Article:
Whenever there is a moral panic or societal problem, RE can be guaranteed a name check by a politician. Flattered by the attention, some in the RE community leave their default mode of status anxiety and go along with the illusion that RE can provide the solution to whatever moral or societal problem has hit the news. ‘Community cohesion? We’ve got it covered. Racism? Don’t you worry. Global warming? Leave it with us.’
Tony Blair’s recent call for schools to teach ‘the virtue of religious respect’ represents a growing feeling that the latest charge for RE teachers should be countering terrorism. Philosophical and political issues aside, there are educational reasons why attempting to teach ‘religious respect’ is deeply flawed.
Blair seems to suggest ‘respect’ is something that RE teachers can dish out to their pupils as easily as school dinners. The problem is that ‘respect’ is not a turkey twizzler; it cannot simply be dispensed to lines of pupils eagerly queuing up to receive and digest it. As any PSHE teacher knows, telling a pupil to be tolerant does not necessitate an accompanying change in their character. I have explored this issue of turning RE into a form of explicit values education further here. The problem is not that silly, careless RE teachers have been forgetting to teach religious respect, it is that directly teaching it neither works nor helps.
It goes without saying that schools should promote respect, but RE lessons should allow pupils to interrogate and ask challenging questions about religions and beliefs. Whilst sensitivity to others is important, pupils need to feel able to express genuine responses to material encountered, not hide or censor them out of a fear of trespassing a constricting notion of ‘religious respect.’ It is the knowledge and skills to think critically about often-difficult aspects of religion and belief that pupils need, not a blanket instruction to respect all things religious.
However, in the march to promote respect for religion, the uncomfortable, difficult and sometimes ugly aspects of religion are often concealed. Open dialogue is restricted and religions are sanitised and distorted by the instrumental use of them to pursue socio-political ends. Pupils need to engage with and question the wide range of religious ideas which have contributed to humanity’s story. Only then can they think in an informed and evaluative way about how they should view them.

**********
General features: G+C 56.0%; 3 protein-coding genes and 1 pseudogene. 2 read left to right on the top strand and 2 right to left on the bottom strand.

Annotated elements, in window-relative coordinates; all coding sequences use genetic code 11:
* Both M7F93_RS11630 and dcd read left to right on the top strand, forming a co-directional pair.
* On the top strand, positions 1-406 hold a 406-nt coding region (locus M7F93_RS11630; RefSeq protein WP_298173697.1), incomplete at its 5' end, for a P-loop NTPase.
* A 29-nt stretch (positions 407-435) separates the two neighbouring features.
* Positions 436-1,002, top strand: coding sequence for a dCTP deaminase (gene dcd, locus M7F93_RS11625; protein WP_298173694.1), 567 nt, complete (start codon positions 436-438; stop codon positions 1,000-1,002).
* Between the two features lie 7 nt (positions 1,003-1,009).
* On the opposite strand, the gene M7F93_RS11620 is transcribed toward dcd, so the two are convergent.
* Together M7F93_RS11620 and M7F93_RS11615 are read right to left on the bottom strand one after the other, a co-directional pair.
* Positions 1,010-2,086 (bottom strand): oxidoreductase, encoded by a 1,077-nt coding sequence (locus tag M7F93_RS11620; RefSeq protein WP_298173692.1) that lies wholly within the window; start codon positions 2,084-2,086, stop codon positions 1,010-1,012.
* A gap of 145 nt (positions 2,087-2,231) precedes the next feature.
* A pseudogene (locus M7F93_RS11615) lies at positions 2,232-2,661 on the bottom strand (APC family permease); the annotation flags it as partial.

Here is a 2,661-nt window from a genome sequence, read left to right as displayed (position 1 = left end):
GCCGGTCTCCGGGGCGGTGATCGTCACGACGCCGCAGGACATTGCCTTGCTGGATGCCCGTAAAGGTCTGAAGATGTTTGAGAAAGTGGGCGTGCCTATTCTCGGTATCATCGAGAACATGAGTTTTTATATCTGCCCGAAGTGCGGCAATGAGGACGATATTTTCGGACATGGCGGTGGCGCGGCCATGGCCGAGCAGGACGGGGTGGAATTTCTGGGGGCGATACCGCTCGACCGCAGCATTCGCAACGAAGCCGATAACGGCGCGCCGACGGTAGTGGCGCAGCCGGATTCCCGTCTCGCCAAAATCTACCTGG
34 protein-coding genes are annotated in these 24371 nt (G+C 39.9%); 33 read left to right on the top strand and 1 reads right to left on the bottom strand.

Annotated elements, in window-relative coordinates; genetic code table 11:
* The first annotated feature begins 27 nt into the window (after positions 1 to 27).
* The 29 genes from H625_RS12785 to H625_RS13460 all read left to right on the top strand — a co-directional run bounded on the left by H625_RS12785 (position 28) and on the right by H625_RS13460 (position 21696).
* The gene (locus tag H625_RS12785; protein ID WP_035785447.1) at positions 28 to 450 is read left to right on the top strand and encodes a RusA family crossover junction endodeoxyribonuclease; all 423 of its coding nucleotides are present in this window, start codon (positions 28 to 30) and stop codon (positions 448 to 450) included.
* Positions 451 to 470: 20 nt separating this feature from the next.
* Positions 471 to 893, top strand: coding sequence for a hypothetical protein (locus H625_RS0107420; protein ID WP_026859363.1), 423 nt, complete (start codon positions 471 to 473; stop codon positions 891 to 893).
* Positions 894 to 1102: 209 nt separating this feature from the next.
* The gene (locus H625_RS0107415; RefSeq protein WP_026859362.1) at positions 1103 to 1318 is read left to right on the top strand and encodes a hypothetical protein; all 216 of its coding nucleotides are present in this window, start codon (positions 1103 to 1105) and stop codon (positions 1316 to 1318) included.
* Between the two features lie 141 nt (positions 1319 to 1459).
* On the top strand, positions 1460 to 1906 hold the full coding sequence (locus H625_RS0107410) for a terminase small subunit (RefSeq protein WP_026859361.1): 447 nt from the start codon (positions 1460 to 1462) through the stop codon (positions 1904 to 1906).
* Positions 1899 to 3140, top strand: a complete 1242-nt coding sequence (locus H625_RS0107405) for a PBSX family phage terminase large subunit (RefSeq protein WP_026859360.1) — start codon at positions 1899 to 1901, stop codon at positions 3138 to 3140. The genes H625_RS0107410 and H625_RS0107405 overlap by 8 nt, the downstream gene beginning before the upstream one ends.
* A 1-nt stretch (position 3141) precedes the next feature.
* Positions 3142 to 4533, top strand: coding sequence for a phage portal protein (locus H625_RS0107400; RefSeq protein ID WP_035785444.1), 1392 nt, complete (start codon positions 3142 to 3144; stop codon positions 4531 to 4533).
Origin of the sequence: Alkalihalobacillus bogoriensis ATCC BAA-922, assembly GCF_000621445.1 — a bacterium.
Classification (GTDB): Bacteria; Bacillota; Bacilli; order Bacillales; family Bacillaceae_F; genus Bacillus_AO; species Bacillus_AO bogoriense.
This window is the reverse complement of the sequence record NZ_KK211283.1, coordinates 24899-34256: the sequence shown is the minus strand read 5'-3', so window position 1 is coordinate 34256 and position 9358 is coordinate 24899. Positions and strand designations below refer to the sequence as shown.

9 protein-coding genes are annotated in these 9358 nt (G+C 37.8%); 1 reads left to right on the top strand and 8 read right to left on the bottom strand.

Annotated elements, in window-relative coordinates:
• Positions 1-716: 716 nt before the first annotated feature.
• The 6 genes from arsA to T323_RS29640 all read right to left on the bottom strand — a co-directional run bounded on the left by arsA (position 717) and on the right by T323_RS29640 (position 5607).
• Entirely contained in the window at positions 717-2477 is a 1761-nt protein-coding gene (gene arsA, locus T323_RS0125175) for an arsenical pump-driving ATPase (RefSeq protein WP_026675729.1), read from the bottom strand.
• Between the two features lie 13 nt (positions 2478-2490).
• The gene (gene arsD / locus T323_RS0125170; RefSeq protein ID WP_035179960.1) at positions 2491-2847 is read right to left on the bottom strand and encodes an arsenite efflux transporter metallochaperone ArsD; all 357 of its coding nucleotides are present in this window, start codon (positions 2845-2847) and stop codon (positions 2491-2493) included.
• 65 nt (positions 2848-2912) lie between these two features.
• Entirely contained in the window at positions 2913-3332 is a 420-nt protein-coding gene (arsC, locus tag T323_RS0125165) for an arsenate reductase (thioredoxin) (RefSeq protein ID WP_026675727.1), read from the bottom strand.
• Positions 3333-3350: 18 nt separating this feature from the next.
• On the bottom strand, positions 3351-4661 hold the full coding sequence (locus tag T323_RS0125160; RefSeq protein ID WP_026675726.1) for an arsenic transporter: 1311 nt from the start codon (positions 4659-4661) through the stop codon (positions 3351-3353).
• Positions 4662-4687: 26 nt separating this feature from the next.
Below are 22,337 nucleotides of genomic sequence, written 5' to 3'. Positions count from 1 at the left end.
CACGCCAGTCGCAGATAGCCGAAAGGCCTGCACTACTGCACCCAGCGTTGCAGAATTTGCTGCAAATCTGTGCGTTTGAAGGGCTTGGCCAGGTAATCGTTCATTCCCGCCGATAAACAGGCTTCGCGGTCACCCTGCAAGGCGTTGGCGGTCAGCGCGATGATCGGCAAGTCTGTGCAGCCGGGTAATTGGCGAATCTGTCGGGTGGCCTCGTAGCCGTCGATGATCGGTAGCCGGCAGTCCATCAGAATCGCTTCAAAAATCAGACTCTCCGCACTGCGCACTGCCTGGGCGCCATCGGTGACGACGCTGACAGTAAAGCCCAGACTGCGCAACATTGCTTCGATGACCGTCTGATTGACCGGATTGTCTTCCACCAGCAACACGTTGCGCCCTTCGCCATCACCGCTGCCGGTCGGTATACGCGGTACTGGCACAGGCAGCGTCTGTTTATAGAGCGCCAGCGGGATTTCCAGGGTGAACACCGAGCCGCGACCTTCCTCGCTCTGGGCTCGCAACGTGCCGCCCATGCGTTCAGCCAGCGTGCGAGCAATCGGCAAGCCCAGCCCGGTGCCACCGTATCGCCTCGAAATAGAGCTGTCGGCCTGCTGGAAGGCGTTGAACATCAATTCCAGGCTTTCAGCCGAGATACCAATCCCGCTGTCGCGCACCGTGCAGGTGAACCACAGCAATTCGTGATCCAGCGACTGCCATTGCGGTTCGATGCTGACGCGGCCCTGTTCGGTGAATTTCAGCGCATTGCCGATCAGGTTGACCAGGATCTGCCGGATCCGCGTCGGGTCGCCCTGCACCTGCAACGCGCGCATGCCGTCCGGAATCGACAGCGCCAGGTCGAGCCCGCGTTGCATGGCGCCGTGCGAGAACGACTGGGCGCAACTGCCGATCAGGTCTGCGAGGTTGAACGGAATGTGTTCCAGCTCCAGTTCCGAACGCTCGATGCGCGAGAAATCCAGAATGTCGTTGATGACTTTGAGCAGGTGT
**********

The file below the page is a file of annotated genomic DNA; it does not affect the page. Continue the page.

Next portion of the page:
Whilst mutterings about transferable skills and national identity are occasionally heard from History teachers, the many utilitarian justifications of RE are unrivalled. In discussing RE’s contribution to community cohesion, the chair of the RE Council recently wrote:
However much some might rail against the idea of education being an instrument of the state, it is the case that in publically funded schools, the state has the right to demand something for its money. Teachers and governors have to be accountable and there have to be broader social as well as educational benefits to society as a whole from the expensive provision of compulsory schooling.
On the contrary, the crude and narrow instrumentalist approach that RE suffers from makes it of little value to anyone. It allows RE to become a vacuous, reactionary vehicle for popular concerns, with no core knowledge. The result of this is a well-documented and dangerous religious illiteracy, which truly should concern the state.
An understanding of others’ beliefs may encourage ‘religious respect’ and contribute to a cohesive society. However RE is not societal self-help; it is an academic subject, with its own valuable intellectual space. It is no admission of defeat, or insult to RE, to acknowledge that it cannot transform the world. Neither will its atheist brother PSHE. Rather than burdening RE with utilitarian delusions of grandeur, we would do better to create a knowledge rich subject in which pupils are critically engaged in an academic study of religions.